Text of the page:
A school which borrowed two teachers to get through its inspection has received a report noting a vast improvement in its teaching.
Milefield primary, in Barnsley, used two stand-ins loaned from nearby primaries because of a chronic shortage of supply staff in south Yorkshire. They covered a single post at different times alongside eight permanent teachers.
The local National Union of Teachers secretary is now calling for an explanation from the local authority, after the inspectors pronounced their verdict.
Pete Bevis told The TES: "I have never heard of schools actually borrowing staff from other schools. This raises a number of questions, not least whether the Office for Standards in Education was made aware of the situation from the start. Other schools are bound to ask 'if one school can do this, why can't we?" But Heather Scott, Barnsley's assistant director of education, said the school's move had come about only because of a chronic shortage of supply staff in the area, made more acute by a flu outbreak during the inspection in February.
The school had one all it could to fill the gap after a teacher had fallen ill on the Friday before the inspection. Ms Scott said the school would have told OFSTED that the two teachers had been "borrowed". But it was likely that at least one of them would have had their teaching inspected, she admitted.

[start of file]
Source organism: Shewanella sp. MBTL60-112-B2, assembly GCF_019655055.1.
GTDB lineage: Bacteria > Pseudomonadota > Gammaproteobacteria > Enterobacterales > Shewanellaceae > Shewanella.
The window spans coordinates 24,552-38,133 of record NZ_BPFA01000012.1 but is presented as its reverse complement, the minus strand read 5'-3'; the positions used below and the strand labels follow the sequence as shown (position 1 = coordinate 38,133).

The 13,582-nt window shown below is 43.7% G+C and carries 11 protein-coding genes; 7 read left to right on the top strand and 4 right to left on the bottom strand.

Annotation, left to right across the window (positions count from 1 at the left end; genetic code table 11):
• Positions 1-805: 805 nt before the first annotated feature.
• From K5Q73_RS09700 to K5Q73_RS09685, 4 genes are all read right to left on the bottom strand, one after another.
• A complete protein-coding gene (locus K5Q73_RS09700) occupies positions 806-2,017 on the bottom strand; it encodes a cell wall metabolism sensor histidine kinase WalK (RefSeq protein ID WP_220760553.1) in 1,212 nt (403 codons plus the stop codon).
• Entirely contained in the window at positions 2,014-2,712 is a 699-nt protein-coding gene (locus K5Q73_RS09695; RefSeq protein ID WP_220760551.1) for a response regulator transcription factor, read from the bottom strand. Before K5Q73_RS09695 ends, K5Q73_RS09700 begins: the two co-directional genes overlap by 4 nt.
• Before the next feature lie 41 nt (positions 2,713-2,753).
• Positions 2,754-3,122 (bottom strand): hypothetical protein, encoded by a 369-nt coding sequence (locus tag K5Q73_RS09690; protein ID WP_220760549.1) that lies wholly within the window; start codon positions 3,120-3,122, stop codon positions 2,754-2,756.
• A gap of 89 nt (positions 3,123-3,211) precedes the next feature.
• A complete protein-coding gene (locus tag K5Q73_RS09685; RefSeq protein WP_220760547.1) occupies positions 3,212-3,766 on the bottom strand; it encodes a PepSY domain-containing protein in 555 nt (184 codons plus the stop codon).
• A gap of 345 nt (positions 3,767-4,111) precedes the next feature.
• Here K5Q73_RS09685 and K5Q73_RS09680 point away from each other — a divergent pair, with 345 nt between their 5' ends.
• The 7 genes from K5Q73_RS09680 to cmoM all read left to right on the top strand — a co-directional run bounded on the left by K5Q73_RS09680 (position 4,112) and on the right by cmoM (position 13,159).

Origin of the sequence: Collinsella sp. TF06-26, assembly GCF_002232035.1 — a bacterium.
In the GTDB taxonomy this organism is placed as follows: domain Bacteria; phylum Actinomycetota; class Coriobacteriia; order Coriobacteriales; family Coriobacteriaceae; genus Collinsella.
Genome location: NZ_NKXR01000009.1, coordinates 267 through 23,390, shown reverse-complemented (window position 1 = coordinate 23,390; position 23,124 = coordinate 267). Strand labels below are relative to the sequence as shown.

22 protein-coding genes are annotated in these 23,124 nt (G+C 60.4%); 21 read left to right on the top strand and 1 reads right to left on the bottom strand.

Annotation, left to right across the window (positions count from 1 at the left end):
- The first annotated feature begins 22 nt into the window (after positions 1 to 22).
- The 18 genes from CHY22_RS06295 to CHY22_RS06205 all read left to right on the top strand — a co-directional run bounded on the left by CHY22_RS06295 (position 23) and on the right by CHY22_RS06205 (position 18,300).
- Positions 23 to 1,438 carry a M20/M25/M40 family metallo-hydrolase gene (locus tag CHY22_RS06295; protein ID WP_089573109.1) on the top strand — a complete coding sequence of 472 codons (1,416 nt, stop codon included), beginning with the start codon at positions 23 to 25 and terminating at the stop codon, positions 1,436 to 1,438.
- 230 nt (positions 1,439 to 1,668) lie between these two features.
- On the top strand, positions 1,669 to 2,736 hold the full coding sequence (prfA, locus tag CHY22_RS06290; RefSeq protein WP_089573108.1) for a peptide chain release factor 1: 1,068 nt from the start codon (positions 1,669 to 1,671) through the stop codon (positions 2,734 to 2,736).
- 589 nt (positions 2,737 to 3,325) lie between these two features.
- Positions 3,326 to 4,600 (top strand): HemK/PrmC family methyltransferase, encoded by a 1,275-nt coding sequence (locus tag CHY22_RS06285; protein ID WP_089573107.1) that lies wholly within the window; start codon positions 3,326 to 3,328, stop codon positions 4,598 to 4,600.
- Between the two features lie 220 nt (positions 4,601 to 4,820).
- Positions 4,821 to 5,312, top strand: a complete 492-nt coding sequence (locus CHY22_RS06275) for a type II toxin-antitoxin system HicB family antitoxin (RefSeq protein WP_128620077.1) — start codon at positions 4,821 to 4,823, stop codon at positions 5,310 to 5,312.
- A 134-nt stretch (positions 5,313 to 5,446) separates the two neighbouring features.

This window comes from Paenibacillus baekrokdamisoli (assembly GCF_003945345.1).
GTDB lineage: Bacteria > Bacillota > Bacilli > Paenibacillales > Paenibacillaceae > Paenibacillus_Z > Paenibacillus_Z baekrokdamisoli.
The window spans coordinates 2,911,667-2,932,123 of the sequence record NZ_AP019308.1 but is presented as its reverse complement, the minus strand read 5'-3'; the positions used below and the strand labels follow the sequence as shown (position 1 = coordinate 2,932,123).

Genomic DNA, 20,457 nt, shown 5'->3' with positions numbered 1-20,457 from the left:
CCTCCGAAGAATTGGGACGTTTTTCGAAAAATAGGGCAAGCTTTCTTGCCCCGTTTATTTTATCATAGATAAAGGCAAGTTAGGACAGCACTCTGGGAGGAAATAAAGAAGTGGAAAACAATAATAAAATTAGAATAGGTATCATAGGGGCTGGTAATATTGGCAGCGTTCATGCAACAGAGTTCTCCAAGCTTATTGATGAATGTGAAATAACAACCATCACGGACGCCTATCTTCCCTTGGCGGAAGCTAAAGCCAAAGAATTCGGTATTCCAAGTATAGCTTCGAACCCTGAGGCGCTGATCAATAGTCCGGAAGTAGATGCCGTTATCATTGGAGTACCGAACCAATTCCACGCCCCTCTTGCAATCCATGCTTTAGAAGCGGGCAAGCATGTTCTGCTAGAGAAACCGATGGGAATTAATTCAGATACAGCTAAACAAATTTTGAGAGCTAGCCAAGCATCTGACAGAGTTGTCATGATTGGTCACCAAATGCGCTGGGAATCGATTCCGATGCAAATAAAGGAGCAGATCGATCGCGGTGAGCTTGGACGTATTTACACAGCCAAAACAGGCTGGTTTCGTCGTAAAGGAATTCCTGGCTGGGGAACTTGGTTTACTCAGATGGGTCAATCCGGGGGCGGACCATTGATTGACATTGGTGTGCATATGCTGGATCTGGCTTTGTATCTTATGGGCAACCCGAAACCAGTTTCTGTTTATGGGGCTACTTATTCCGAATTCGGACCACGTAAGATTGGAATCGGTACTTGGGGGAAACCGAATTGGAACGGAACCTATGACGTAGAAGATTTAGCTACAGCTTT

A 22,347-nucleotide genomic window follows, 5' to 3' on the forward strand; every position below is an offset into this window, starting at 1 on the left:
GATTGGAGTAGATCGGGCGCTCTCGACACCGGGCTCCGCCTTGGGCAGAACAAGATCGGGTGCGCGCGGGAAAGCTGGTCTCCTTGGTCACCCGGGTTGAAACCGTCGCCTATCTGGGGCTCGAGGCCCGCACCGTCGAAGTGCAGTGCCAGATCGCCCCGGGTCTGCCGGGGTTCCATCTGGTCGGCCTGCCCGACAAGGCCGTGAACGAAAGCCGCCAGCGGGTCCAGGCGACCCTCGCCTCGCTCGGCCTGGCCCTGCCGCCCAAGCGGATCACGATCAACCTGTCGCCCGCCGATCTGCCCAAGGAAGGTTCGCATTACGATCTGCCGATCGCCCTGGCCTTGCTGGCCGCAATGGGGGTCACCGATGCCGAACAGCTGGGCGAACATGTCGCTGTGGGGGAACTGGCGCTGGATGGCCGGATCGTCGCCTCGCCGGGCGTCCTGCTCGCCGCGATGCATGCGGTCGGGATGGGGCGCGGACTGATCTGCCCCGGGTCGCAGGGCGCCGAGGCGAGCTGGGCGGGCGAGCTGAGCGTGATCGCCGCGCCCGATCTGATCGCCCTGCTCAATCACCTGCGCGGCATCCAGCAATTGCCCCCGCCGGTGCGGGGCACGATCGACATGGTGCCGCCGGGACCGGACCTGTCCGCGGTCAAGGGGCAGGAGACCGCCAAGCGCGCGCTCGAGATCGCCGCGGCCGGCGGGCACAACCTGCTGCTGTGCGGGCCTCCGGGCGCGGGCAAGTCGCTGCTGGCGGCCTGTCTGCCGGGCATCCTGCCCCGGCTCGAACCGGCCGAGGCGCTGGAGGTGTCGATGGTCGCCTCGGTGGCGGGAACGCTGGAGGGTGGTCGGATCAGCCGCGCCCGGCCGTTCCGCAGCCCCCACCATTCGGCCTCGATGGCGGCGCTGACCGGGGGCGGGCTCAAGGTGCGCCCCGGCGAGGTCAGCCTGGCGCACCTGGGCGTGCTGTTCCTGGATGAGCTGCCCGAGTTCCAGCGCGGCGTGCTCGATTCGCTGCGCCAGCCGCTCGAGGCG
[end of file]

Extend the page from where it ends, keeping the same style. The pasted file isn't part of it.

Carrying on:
Although the inspection report did note a dramatic improvement in teaching, this was not out of step with the rest of its findings, which highlighted better management in a school making improvements on many fronts. Nine teachers were inspected. Ms Scott added: "I don't think what happened had an effect on the outcome of the inspection. Inspectors not only observe teachers teaching, they look at pupils' work and talk to pupils.
"The report was a fair reflection of the hard work that's been put in at the school."
Alison Wilkinson, head of Milefield, said she had been advised not to comment. She said: "The LEA is handling this. I've nothing further to add."
An OFSTED spokeswoman said it was up to headteachers to make inspectors aware if they had supply teachers on their books. For the purposes of this inspection, the "borrowed" teachers would have been treated as supply teachers.